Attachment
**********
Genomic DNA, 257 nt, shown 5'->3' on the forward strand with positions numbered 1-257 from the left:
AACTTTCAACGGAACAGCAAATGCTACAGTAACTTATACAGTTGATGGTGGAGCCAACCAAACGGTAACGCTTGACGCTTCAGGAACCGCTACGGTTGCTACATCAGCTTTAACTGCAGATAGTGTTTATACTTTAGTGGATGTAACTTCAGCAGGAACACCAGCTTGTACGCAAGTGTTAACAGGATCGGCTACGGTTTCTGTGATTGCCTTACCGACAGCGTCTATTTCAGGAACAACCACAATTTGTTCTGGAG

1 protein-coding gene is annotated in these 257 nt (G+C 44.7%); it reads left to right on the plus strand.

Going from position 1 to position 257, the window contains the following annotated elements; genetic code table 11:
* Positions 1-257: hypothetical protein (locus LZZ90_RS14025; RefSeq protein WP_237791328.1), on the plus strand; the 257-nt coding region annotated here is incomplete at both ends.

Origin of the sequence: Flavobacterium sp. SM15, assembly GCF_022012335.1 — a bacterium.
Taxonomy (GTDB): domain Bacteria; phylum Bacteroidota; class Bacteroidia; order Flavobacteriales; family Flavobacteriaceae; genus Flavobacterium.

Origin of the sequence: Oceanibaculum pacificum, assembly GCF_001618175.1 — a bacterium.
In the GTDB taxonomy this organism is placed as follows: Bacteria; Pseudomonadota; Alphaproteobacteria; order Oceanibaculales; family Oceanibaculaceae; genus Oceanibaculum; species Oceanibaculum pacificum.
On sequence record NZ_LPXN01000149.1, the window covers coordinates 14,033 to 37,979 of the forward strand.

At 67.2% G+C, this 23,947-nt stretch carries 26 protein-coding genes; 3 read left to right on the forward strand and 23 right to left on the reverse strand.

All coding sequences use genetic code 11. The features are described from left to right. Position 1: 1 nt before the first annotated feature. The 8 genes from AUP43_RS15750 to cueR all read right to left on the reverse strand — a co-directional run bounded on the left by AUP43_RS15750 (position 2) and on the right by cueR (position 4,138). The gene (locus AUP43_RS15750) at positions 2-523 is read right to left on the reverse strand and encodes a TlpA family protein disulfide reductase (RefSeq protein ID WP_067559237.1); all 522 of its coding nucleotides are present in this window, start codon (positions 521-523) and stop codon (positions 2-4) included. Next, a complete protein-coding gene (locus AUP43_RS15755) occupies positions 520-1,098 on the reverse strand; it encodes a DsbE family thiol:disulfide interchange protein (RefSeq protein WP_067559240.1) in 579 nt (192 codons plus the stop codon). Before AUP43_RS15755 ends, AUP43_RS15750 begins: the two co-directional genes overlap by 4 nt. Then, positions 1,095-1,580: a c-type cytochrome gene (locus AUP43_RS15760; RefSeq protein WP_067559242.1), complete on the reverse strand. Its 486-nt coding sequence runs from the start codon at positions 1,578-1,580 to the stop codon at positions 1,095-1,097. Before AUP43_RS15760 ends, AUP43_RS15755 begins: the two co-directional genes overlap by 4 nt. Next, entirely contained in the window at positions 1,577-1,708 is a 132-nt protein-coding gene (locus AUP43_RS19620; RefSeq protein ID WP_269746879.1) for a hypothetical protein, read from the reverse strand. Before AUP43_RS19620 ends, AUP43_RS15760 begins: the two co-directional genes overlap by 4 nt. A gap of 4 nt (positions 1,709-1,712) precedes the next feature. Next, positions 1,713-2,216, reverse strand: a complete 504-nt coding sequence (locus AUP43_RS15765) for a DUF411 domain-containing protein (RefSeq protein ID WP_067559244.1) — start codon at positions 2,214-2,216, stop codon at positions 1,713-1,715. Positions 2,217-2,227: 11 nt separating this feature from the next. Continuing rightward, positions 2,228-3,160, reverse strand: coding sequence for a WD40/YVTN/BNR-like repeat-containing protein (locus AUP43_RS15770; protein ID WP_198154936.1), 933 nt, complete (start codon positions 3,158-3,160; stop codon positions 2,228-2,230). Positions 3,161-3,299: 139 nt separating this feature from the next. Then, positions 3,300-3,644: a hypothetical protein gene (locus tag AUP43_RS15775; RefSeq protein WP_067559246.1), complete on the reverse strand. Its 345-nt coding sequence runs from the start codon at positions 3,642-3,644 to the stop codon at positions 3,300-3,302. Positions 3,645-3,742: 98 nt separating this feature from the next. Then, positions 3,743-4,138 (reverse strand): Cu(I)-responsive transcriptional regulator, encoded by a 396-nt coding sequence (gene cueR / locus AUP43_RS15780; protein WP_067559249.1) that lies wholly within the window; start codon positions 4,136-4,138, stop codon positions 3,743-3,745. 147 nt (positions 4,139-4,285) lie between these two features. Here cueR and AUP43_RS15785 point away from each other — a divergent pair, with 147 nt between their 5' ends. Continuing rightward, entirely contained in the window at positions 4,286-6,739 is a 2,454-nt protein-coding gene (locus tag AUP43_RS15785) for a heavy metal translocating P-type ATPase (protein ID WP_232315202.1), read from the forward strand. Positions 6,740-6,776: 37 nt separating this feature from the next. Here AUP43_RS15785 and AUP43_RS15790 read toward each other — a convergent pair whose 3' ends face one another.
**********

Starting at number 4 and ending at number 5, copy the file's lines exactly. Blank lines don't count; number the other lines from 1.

Going from position 1 to position 257, the window contains the following annotated elements; genetic code table 11:
* Positions 1-257: hypothetical protein (locus LZZ90_RS14025; RefSeq protein WP_237791328.1), on the plus strand; the 257-nt coding region annotated here is incomplete at both ends.